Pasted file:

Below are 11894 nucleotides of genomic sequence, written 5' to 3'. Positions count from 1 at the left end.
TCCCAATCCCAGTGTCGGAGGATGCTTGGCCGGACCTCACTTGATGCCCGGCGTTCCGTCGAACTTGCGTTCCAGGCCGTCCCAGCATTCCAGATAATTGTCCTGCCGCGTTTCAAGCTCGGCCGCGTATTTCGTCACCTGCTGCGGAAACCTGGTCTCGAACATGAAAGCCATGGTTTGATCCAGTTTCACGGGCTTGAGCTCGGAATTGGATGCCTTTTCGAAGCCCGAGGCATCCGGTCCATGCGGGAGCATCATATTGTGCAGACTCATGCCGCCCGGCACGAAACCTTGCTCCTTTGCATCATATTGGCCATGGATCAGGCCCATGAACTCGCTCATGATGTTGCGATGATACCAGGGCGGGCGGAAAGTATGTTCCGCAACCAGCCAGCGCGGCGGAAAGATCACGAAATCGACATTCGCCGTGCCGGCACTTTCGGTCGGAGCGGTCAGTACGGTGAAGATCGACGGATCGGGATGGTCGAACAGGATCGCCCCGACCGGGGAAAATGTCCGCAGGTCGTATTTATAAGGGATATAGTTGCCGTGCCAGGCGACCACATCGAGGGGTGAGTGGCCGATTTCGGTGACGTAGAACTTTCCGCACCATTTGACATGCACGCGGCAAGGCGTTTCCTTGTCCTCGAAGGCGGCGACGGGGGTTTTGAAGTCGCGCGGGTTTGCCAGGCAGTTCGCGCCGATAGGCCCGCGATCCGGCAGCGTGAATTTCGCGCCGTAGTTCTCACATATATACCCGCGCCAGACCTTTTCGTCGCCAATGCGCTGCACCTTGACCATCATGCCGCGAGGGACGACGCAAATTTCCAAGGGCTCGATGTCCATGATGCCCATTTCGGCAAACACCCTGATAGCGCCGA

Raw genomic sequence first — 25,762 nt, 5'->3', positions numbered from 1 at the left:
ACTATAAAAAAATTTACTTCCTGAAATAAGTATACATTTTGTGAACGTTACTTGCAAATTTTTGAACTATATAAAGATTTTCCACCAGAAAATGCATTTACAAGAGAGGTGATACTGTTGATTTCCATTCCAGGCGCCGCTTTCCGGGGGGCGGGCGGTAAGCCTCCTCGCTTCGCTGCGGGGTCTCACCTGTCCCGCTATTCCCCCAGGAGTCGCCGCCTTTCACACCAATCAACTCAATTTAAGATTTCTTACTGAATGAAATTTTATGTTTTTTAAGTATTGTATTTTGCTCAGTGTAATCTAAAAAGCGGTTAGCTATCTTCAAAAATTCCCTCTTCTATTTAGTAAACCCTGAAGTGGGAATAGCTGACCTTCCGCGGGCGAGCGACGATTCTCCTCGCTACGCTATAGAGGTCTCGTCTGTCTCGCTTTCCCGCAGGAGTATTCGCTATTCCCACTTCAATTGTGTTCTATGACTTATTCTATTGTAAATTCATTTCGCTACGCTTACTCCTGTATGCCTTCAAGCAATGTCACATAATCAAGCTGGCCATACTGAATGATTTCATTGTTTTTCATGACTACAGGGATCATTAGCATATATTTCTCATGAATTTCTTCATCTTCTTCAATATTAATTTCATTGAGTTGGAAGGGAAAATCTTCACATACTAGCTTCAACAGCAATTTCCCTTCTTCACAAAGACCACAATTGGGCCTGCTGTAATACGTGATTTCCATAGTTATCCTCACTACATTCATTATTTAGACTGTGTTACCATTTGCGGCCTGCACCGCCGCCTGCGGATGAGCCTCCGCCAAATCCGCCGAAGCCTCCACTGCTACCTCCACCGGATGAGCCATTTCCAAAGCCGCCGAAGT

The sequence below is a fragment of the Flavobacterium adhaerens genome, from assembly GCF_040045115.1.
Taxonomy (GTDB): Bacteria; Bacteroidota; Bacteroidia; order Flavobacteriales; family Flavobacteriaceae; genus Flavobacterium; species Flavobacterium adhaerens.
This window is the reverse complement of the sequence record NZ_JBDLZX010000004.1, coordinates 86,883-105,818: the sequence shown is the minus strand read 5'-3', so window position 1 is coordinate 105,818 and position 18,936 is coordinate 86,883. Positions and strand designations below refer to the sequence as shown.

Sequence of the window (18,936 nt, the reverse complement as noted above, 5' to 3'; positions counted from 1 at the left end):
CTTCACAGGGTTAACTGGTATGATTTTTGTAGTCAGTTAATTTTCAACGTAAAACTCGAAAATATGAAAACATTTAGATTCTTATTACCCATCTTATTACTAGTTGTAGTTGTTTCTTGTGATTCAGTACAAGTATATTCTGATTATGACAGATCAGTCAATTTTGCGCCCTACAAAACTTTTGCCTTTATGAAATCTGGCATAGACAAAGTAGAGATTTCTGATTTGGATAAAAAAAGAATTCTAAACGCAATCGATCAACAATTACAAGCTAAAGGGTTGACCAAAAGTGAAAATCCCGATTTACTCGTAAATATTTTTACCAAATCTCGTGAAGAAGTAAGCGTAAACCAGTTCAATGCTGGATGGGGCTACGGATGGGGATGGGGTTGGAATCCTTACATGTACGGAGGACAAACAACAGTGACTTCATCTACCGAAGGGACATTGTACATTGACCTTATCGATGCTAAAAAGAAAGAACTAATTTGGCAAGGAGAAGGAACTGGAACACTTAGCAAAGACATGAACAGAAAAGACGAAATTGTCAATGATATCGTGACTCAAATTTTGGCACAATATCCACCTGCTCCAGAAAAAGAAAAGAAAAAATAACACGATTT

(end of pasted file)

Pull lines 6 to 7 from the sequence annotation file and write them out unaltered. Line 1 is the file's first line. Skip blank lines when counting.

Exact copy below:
Taxonomy (GTDB): Bacteria; Bacteroidota; Bacteroidia; order Flavobacteriales; family Flavobacteriaceae; genus Flavobacterium; species Flavobacterium adhaerens.
This window is the reverse complement of the sequence record NZ_JBDLZX010000004.1, coordinates 86,883-105,818: the sequence shown is the minus strand read 5'-3', so window position 1 is coordinate 105,818 and position 18,936 is coordinate 86,883. Positions and strand designations below refer to the sequence as shown.